Sunday, December 29, 2013

Trip to Senegal (December 2013)...

Kristin and I traveled to Senegal in December 2013. The primary purpose was to see Joyce who is serving as Peace Corps volunteer based in Thies, the third largest city in Senegal.

Senegal is in West Africa. Its land is 197,000 sq. km. and its population is approximately 13 million. Senegal has another country squeezed into it, namely The Gambia.

We arrived in Dakar, the capital city located at the western tip of the country, and stayed there for four nights. We visited several places, including Goree Island, French Institute, vegetable market, fabric market, Independence Plaza, Sea Plaza, Monument of African Renaissance, Seoul Restaurant, Presse Cafe, Time's Cafe, an art gallery, International School of Dakar and Ngor Beach.

Goree Island was the capital for slave trade in West Africa. It was a gathering place for all slaves collected from all over in West Africa before they were shipped to North America, South America or Europe. This Goree Island was compared to Zanzibar that was the capital for slave trade in East Africa.

The visit to the Monument of African Renaissance was quite an experience. It is the tallest statue in the world and it cost the country $27 million. This statue of a father holding his wife and holding up their baby pointing to a bright future, leaving behind the tragic past history of colonization and slavery. Ironically, the mother's skirt was completely untraditional to Senegalese culture and far too short, thus becoming very scandalous. Moreover, their faces were not like Senegalese. Another observation that I made was the baby was pointing to the direction to North Korea, while the guide was explaining that the baby was pointing at America. American was in their back. No wonder it is scandalous.

Africa pulled by other powers

Creative art by a Senegalese artist

Baobab Tree 150 years old at Goree Island

Popenguine Beach scene

Rice with chicken shared by the Ly family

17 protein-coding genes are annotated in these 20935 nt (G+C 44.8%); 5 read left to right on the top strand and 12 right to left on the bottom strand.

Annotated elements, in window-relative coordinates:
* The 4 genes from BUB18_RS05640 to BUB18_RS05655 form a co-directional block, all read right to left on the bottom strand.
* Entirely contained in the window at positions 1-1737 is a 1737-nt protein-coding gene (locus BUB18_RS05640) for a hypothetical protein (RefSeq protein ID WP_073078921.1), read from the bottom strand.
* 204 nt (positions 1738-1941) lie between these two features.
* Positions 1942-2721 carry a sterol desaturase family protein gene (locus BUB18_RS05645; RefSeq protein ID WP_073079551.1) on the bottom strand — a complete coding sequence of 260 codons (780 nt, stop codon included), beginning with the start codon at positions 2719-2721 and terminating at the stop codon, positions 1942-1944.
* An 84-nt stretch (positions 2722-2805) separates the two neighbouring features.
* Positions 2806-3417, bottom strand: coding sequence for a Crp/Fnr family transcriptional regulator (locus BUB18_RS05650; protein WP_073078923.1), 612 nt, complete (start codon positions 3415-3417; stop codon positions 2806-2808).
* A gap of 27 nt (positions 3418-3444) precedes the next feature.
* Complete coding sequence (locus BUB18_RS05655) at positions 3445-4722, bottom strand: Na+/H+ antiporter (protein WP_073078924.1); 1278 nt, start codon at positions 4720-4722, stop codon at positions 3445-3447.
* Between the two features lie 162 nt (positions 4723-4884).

Enebe Guest House at Popenguine

Flamingo scultures at Popenguine Beach

Christmas Service at International Fellowship Dakar

Heavenly scene at a restaurant in Popenguine

Almost junkie van... most of the cars were like this

The living room at the Ly's

Monument of African Renaissance

Fantastic ocean view at Ngor Restaurant

Quality time between mother and daughter

A sunset at Popenguine Beach

Another sunset

Riding a horse wagon at Thies

Statue of returned slaves

Street arts at Goree

Street vendor

Waves were gorgeous
The lunch at Ngor Beach was gorgeous. The food was excellent but we enjoyed the soothing sounds of ocean waves more than the food. The restaurant's decorations were quite interesting.

We then traveled to a small beach town called Popenguine probably with a population of one thousand. But the beach was stunning and people were so friendly. We stayed two nights at a guess house called Enebe that had four rooms in a cute and cozy setting. We thoroughly enjoyed the ambiance and the hospitality of the guest house.

Joyce and I climbed to the top of the cliff by the beach and on the way down we saw a beautiful sunset.

The restaurant by the beach was a fantastic experience. The setting was beautiful and the ambiance was a dream with the soothing sounds of breaking ocean waves. We had a lunch on Christmas Eve and it would be an unforgettable memory.

On Christmas Day, we traveled to a more touristic town called Sally. Joyce wanted to experience the sauna and facial treatment at an award-winning hotel and spa, called Rhino Resort Hotel and Spa. It was a five-star hotel, but it was obvious that they over-advertised themselves. On the way there we saw a numerous bill boards, but the actual place was not so grand nor luxurious. Kristin and Joyce had experiences at the spa, while I was enjoying my solitude moments without disruption. The lunch was far better than the hotel experience itself.

Joyce and I learned about how to play a card game, called PK, and we enjoyed playing games for three nights.